Audible Musings

Sunset Rubdown – Dragonslayer
June 29, 2009, 5:33 pm
Filed under: Uncategorized

Sunset Rubdown is the supergroup comprised of, most visibly, Spencer Krug of Wolf Parade, who authored the band’s debut album, Snake’s Got A Leg circa july ’05. Fast forward a few years and the band has expanded to include Camilla Wynn Ingr of Pony Up!, Jordan Robson-Cramer of XY Lover, and Michael Doerksen. This work, Dragonslayer, as well as the 2006 release, Shut Up I Am Dreaming, is a product of this latter combination.

So now that you have an idea about the band’s bio, I’ll highly endorse the album. I think it’s some of the finest work this year, and that’s high praise considering the slew of new albums that have been released. Although this album only has eight tracks, it clocks in at just under 50 minutes courtesy of the ten minute “Dragons Lair” that concludes the album on an epic note. As per usual, the album is centered around the keys and synth, but it feels as though with this album, the guitar takes a somewhat more leading role in pushing melodic ideas forward, be it with a crunchy backing riff or a buttery upper register controlled improvisation. Although the lyrics don’t really make sense (they never really have, to be honest), there are more lucid moments within the sprawling lyrical jumble that enable the listener to connect with this album on a deeper level than past efforts. Similarly, as this album’s melodies seem to flow smoothly and create plenty of tension and release, this album is definitely more instantly listenable than previous work from both Wolf Parade as well as Sunset Rubdown. As straightforward as the music can sound at points, it is – to my ear – the simplistic use of subtle complexities interspersed with austere melodies is what makes the album so easily listenable and instantly unique.

The opening tune, “Silver Moons,” sets a very stately tone for the album as Krug wails about moving on and growing old with a timbre that seems to suggest fear, “I believe in growing old with grace, … You are a fallen tree, He is a fallen tree, How old are you no how old are you?” As the song breaks down to piano and Krug’s notorious voice, you can’t help but be touched by his sincerity and the unique voice he posesses. Indeed, the implicit mourning continues as the guitar strikes a strident overtone that wails in its own right over the progression reaches its peak and we hear something relatively new: a vocal duet! Quite a moving piece that is immediatly contrasted by the more uptempo – and more typical of Krug’s past work, I might add – “Idiot Heart.” Again, pounding floor toms and an uptempo piano riff drive the tune until the crunchy guitar melts into the mix with a grace that almost makes you wish Wolf Parade could find a way to be that cool sounding, but you are then reminded that they have a sound of their own and that this is a way for Krug to open himself up to new sounds. The instrumentation in this song is quite unique as well, as a glokenspeil takes the lead, and later, something resembling a xylophone comes to the forefront. “Nightingale/December Song” finds Sunset Rubdown at its most creative, as a synth bass loop flows amidst hand drums and a twangy, almost southwestern sounding guitar. As Krug’s voice weaves between the multi-cultural elements that create a whirlwind of earthly sounds and noise, we hear a church organ resembling something out of Arcade Fire meander its way into the forefront as the almost tribal now background intro becomes the canvas upon which Krug and the rest of the band creates its epic tale of burning emotion and lost love. The band then leads us gently by the hand into a musical odyssey of adventure, mysticism, and sheer emotion that swells and swells until it leaves you where you started with a chord that slowly fades into the reverberating sunset.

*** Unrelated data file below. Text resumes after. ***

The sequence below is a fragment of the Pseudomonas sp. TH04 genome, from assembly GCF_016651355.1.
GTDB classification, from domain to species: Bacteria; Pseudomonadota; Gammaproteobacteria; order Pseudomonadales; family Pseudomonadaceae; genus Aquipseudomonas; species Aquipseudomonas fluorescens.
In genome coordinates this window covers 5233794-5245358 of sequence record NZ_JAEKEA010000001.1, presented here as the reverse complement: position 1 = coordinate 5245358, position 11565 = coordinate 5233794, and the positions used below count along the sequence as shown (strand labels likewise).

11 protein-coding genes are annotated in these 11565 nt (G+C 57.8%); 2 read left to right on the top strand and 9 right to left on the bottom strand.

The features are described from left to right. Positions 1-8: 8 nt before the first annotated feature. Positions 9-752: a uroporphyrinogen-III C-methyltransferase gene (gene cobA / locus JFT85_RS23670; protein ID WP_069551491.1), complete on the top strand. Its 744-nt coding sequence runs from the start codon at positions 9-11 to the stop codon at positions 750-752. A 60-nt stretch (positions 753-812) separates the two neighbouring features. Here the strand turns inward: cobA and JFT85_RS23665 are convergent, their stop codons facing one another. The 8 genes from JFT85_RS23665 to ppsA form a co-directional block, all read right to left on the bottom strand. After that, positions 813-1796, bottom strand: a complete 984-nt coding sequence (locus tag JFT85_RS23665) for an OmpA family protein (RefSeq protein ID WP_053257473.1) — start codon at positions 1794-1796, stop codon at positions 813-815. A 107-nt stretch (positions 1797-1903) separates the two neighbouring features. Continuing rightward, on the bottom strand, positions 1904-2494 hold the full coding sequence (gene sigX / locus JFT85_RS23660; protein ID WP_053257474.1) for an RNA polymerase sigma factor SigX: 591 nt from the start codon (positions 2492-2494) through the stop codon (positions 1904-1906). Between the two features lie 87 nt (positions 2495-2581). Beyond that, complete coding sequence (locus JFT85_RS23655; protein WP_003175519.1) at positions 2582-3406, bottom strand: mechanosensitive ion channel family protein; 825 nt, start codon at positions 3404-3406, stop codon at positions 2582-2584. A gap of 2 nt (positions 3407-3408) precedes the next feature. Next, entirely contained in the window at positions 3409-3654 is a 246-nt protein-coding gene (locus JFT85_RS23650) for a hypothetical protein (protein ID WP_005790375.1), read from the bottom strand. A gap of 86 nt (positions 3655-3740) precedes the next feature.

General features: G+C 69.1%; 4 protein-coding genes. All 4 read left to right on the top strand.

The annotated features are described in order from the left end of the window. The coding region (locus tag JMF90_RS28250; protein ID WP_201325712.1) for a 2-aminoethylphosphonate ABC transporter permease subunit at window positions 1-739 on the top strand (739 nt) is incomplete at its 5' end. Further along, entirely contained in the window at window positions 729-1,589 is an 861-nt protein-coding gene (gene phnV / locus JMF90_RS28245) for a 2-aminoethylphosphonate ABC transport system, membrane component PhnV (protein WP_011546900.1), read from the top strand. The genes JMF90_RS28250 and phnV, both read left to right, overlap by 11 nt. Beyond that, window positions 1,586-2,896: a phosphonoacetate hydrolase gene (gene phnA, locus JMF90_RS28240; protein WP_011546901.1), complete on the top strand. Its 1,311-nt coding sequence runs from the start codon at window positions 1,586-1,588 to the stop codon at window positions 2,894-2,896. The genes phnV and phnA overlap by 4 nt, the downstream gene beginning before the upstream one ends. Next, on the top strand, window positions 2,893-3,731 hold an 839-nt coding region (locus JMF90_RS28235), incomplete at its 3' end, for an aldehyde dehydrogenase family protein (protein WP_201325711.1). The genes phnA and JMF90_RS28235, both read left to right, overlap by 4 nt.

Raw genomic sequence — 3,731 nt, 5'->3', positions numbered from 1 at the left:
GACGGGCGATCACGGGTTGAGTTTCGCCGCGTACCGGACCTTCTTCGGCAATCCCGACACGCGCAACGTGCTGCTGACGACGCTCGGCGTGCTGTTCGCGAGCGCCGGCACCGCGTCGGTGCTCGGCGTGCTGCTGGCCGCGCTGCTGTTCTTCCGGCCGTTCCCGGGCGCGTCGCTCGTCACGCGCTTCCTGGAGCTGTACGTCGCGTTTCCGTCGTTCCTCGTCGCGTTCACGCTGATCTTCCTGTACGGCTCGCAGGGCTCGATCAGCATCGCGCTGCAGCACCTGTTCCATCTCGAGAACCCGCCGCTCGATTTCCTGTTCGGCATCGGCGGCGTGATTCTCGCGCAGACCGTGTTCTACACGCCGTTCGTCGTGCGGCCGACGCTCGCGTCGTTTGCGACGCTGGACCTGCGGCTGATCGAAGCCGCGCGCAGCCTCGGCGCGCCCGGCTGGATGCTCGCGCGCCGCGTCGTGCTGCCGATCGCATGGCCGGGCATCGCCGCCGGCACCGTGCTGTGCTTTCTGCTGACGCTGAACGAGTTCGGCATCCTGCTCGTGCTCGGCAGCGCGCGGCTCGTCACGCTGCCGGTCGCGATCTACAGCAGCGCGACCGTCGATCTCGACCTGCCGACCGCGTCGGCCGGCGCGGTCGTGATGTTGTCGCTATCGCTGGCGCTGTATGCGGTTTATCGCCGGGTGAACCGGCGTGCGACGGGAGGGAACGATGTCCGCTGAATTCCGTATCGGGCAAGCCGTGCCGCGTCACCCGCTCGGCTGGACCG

In all, this album is fantastic from start to finish. With simple, catchy melodies that are complimented perfectly by instrumentation that is unique, yet ideal for the purpose at hand. And the lyrics remain mystical, but – for the first time – are almost accessible after a listen or two. Well done.

Dragonslayer – Sunset Rubdown


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